State housing in Hutt Valley (Photo: Alexander Robertson/RNZ, additional design: The Spinoff)
State housing in Hutt Valley (Photo: Alexander Robertson/RNZ, additional design: The Spinoff)

The BulletinApril 8, 2024

Growing number of homeowners falling behind on their mortgage

State housing in Hutt Valley (Photo: Alexander Robertson/RNZ, additional design: The Spinoff)
State housing in Hutt Valley (Photo: Alexander Robertson/RNZ, additional design: The Spinoff)

Banks are seeing a big rise in mortgage arrears, and some analysts believe it could force the Reserve Bank to rethink its OCR position – just not this week, writes Catherine McGregor in this excerpt from The Bulletin, The Spinoff’s morning news round-up. To receive The Bulletin in full each weekday, sign up here.

Mortgage hardship on the rise

Increasing redundancies, inflated interest rates and a stubbornly high cost of living have all contributed to a growing number of homeowners struggling to pay their mortgage. A total of 22,600 mortgage accounts were past due in February, according to credit bureau Centrix, up by 800 from the previous month and an 18% increase year-on-year. The mortgage data is part of a mixed picture for the credit-lending sector, the report shows. While the number of credit accounts in arrears dropped slightly between January and February, the level of financial hardship is going up. Year-on-year, the number of accounts in financial hardship was up by 27%, and 44% of hardships now relate to “mortgage payment difficulties”, reports 1 News. Mortgage holders struggling to keep up have some hard decisions to make. One budgeting advisor tells the Herald she’s seeing more homeowners foregoing home insurance, which puts them in breach of their loan agreement. “They’re saying, ‘well our mortgage is slightly more important than the insurance that we’re paying for our house’,” she says. “It’s just coming back to that lack of cash.”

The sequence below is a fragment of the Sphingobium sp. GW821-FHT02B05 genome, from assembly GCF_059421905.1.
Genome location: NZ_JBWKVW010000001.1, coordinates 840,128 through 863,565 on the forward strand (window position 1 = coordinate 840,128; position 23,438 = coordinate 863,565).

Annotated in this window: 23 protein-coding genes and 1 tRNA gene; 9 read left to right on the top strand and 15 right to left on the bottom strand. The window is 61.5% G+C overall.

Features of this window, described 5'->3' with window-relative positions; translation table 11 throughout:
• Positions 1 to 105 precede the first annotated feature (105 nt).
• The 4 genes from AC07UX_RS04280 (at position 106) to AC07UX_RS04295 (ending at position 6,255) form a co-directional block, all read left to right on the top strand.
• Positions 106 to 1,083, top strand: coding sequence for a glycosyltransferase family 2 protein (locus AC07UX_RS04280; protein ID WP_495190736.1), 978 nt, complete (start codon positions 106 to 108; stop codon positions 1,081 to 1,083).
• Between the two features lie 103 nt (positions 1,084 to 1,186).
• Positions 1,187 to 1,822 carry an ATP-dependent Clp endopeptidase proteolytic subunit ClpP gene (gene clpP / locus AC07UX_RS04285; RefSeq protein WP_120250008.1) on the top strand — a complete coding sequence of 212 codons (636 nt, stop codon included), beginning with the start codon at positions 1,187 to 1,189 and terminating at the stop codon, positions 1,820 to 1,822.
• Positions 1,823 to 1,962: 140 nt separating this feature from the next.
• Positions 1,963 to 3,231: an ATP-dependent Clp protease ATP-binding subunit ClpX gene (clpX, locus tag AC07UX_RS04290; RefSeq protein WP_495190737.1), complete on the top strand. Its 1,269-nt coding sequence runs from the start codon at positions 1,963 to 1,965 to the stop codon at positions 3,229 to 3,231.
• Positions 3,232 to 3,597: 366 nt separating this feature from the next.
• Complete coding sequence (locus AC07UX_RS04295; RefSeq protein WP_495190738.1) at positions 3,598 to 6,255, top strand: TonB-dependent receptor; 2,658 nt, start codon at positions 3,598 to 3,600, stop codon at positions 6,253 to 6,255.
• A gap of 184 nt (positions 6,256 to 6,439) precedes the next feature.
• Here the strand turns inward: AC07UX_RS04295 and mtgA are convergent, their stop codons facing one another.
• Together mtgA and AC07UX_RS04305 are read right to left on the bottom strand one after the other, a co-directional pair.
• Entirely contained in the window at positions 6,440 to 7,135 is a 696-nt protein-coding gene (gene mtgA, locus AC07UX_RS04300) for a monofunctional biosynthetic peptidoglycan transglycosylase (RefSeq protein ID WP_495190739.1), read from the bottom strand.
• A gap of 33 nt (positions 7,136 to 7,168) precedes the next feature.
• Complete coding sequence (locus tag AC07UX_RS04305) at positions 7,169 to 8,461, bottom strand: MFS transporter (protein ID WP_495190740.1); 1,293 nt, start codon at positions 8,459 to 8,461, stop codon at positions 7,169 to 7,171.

North Island loan-holders suffering most

The Centrix report throws up some compelling data on which areas of the country are financially hurting the most. “The top 10 regions for loan arrears [of any kind] are in the North Island, with nearly one in five people in the Kawerau, Wairoa and South Waikato districts behind on at least one credit contract,” reports The Post’s Rob Stock (paywalled). While Wellingtonians experienced minimal credit pain so far, many are expecting their situation to change as public service redundancies take effect. Consumer confidence is down everywhere, but it’s dropped the most in Wellington, Westpac’s regional confidence survey finds. The same survey’s “weather report”, based on feedback from staff in the field, also shows an economic gap between the North and South Islands. Large parts of the North Island report “frosty” and “cold” economic conditions, while most of the South Island is only “cool”.

A graph from Westpac’s Regional Roundup report for April, summarising feedback from the bank’s teams around the North Island. The South Island map can be found here.

Financial stress may prompt RBNZ to act sooner

While the vast majority of mortgage holders aren’t in arrears, that doesn’t mean they aren’t under intense home loan stress. As homeowners continue to roll off lower fixed rates, the financial pain is being felt more and more broadly, impacting the Reserve Bank’s (RBNZ) plans for interest rate cuts, says Interest’s Dan Brunskill. Although RBNZ has publicly stated it doesn’t plan to cut until next year, “most economists and traders expect the economy to buckle before then and force earlier cuts,” he writes. Just don’t expect any change on Wednesday, when RBNZ’s monetary policy statement is released – commentators are agreed the official cash rate is staying at 5.5% for now. RBNZ’s expectation of monetary policy staying put for the rest of the year “seems premised on a relatively benign outlook for financial stress”, UBS economist Nic Guesnon tells Brunskill. However he thinks May’s Financial Stability Report is likely to paint a very different picture, given the upwards trend in loan arrears. That could be enough to prompt a change of tone from the Reserve Bank.

Why can’t NZ get business regulation right?

The announcement that the rules on building product standards are to be loosened has helped bring the high cost of life in New Zealand back into the headlines. Writing in The Post (paywalled), Simplicity’s Sam Stubbs says poor regulation – either too much or too little – is one of the biggest reasons that everything is so expensive here. On the “too little” side is the light-handed regulation of business, which allowed the “development of oligopoly and cartel-like behaviours in areas like banking, supermarkets and petrol”. In other ways, including building standards and resource consents, NZ is a highly over-regulated environment, he writes. “Just try setting up a school fair or farmers’ market in a public park to see just how silly many regulations are.”

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